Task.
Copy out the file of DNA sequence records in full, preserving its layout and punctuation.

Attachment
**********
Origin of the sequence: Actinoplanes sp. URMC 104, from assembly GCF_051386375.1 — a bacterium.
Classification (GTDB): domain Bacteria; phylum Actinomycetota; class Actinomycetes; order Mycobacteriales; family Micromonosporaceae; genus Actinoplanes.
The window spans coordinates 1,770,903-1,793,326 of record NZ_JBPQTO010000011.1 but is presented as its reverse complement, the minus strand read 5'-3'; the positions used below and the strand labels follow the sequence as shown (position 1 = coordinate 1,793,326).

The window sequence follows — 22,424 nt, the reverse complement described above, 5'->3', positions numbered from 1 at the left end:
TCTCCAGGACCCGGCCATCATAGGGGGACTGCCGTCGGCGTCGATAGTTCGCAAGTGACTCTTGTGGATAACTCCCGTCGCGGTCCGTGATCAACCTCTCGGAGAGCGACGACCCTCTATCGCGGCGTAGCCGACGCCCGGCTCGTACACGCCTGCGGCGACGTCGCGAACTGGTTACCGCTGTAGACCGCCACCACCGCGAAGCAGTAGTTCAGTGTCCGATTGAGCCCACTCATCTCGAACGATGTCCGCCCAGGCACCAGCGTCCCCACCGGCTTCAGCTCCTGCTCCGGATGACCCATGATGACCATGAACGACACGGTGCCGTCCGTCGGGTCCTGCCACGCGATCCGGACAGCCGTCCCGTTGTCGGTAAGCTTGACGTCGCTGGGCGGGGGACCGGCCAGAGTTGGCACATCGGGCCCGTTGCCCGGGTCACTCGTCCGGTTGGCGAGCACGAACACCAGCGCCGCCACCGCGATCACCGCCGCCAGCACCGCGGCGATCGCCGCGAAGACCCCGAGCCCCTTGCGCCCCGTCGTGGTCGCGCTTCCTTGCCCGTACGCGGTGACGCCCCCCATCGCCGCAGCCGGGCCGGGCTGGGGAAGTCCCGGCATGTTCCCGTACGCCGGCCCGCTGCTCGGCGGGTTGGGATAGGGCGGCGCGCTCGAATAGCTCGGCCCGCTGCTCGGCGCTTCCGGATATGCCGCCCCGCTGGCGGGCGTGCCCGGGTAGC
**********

Origin of the sequence: Actinoplanes sp. URMC 104, from assembly GCF_051386375.1 — a bacterium.
Classification (GTDB): domain Bacteria; phylum Actinomycetota; class Actinomycetes; order Mycobacteriales; family Micromonosporaceae; genus Actinoplanes.
The window spans coordinates 1,770,903-1,793,326 of record NZ_JBPQTO010000011.1 but is presented as its reverse complement, the minus strand read 5'-3'; the positions used below and the strand labels follow the sequence as shown (position 1 = coordinate 1,793,326).

The window sequence follows — 22,424 nt, the reverse complement described above, 5'->3', positions numbered from 1 at the left end:
TCTCCAGGACCCGGCCATCATAGGGGGACTGCCGTCGGCGTCGATAGTTCGCAAGTGACTCTTGTGGATAACTCCCGTCGCGGTCCGTGATCAACCTCTCGGAGAGCGACGACCCTCTATCGCGGCGTAGCCGACGCCCGGCTCGTACACGCCTGCGGCGACGTCGCGAACTGGTTACCGCTGTAGACCGCCACCACCGCGAAGCAGTAGTTCAGTGTCCGATTGAGCCCACTCATCTCGAACGATGTCCGCCCAGGCACCAGCGTCCCCACCGGCTTCAGCTCCTGCTCCGGATGACCCATGATGACCATGAACGACACGGTGCCGTCCGTCGGGTCCTGCCACGCGATCCGGACAGCCGTCCCGTTGTCGGTAAGCTTGACGTCGCTGGGCGGGGGACCGGCCAGAGTTGGCACATCGGGCCCGTTGCCCGGGTCACTCGTCCGGTTGGCGAGCACGAACACCAGCGCCGCCACCGCGATCACCGCCGCCAGCACCGCGGCGATCGCCGCGAAGACCCCGAGCCCCTTGCGCCCCGTCGTGGTCGCGCTTCCTTGCCCGTACGCGGTGACGCCCCCCATCGCCGCAGCCGGGCCGGGCTGGGGAAGTCCCGGCATGTTCCCGTACGCCGGCCCGCTGCTCGGCGGGTTGGGATAGGGCGGCGCGCTCGAATAGCTCGGCCCGCTGCTCGGCGCTTCCGGATATGCCGCCCCGCTGGCGGGCGTGCCCGGGTAGC